Medical sonography (ultrasonography) is an ultrasound-based diagnostic medical imaging technique used to visualize muscles, tendons, and many internal organs, to capture their size, structure and any pathological lesions with real time tomographic images.
A computed tomography scan is an imaging method that uses x-rays to create detailed pictures of the body.
Magnetic resonance imaging is a medical diagnostic technique that utilizes radio waves and a strong magnetic field to create images of the body.
These are special x-rays of the lower face, teeth and jaws. An OPG provides a panoramic view of the mouth, teeth and bones of the upper and lower jaws.
X-rays are a type of radiation called electromagnetic waves. X-ray imaging creates pictures of the inside of your body. The images show the parts of your body in different shades of black and white.
The science of the causes and effects of diseases, especially the branch of medicine that deals with the laboratory examination of samples of body tissue.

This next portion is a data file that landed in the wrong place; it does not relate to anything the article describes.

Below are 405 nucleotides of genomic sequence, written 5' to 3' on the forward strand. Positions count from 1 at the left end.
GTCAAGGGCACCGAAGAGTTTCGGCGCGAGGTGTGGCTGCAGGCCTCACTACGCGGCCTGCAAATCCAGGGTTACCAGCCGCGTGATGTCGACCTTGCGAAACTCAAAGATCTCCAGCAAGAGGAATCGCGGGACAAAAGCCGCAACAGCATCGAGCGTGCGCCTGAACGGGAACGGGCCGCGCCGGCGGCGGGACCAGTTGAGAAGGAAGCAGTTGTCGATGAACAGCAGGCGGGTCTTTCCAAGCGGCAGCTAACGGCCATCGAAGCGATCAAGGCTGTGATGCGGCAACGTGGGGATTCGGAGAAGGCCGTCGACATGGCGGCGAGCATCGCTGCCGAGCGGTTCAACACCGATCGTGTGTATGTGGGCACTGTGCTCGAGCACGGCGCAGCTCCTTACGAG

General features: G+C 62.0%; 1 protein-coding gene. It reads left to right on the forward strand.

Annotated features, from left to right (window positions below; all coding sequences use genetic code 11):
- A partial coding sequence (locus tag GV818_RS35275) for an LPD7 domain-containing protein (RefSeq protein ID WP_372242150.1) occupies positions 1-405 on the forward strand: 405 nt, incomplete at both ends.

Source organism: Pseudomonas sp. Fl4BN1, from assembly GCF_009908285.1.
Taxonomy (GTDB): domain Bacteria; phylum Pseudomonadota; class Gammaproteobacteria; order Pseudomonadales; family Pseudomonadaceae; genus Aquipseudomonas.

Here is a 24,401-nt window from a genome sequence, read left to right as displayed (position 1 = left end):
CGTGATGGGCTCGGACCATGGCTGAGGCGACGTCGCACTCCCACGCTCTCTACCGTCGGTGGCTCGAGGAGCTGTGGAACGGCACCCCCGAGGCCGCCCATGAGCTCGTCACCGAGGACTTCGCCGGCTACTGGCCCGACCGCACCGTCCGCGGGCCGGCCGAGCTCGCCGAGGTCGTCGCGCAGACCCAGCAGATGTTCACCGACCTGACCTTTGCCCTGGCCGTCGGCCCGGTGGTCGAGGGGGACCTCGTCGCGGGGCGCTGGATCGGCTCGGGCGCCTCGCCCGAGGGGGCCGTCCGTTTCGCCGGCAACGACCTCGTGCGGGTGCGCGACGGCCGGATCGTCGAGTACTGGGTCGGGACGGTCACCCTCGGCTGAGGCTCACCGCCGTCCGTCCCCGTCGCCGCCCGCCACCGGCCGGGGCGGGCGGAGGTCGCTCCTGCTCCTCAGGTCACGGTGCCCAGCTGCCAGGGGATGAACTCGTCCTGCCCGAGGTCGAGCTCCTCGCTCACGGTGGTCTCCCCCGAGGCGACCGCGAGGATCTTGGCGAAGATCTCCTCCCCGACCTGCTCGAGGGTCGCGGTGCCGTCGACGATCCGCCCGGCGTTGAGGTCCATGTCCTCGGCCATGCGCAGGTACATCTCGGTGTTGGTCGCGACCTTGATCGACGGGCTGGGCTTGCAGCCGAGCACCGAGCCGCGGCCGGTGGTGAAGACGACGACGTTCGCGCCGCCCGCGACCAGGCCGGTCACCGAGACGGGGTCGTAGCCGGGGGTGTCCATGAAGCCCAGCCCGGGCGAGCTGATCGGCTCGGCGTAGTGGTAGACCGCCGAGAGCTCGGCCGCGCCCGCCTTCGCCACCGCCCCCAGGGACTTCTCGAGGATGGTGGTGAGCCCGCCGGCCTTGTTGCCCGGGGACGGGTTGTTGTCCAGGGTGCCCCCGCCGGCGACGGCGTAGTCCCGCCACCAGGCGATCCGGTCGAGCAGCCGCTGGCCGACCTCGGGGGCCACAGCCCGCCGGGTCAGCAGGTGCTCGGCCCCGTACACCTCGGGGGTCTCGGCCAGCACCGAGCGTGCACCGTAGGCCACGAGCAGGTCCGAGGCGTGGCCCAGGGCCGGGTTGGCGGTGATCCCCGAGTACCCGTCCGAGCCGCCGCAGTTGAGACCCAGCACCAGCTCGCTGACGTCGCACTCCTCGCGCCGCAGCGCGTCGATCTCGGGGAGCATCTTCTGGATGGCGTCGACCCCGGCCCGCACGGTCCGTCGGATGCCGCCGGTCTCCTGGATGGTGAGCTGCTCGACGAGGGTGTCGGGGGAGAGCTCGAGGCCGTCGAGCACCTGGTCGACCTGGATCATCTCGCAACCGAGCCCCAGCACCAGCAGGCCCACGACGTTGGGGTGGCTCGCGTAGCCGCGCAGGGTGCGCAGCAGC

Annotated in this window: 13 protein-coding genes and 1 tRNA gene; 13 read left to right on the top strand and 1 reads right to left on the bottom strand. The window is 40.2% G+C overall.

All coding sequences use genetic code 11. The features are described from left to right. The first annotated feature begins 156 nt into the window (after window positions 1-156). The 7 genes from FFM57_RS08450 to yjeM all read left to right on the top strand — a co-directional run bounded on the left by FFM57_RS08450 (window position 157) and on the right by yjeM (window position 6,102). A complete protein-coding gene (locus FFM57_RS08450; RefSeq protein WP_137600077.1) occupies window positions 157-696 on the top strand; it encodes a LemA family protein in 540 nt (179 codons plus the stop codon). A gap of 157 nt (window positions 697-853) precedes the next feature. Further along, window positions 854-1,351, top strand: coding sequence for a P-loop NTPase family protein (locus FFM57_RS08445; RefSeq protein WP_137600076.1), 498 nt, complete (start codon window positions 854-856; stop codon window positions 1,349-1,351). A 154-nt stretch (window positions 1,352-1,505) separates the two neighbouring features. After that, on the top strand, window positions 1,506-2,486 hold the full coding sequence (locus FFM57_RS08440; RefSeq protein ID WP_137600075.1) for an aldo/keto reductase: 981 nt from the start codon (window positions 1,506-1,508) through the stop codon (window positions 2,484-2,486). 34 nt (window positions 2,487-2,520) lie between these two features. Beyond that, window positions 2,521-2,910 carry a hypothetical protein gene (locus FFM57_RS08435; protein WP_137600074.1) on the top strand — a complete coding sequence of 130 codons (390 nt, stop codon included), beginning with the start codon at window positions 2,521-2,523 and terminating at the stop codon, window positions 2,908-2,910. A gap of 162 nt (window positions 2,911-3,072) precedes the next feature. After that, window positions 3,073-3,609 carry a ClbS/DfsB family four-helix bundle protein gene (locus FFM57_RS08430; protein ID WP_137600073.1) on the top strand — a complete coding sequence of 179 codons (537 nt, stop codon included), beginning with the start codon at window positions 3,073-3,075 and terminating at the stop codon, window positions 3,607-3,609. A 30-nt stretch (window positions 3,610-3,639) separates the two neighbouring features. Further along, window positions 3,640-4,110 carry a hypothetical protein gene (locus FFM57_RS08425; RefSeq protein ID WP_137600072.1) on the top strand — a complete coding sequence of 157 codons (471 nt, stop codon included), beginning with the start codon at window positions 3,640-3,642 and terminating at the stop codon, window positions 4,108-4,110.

Pulmonary function tests are a broad range of tests that measure how well the lungs take in and exhale air and how efficiently they transfer oxygen into the blood.
Electromyography (EMG) is a diagnostic procedure to assess the health of muscles and the nerve cells that control them (motor neurons). Motor neurons transmit electrical signals that cause muscles to contract.
A standard echocardiogram is also known as a transthoracic echocardiogram, or cardiac ultrasound. In this case, the echocardiography transducer (or probe) is placed on the chest wall (or thorax) of the subject, and images are taken through the chest wall.
A nerve conduction velocity (NCV) test is used to assess nerve damage and dysfunction. Also known as a nerve conduction study, the procedure measures how quickly electrical signals move through your peripheral nerves.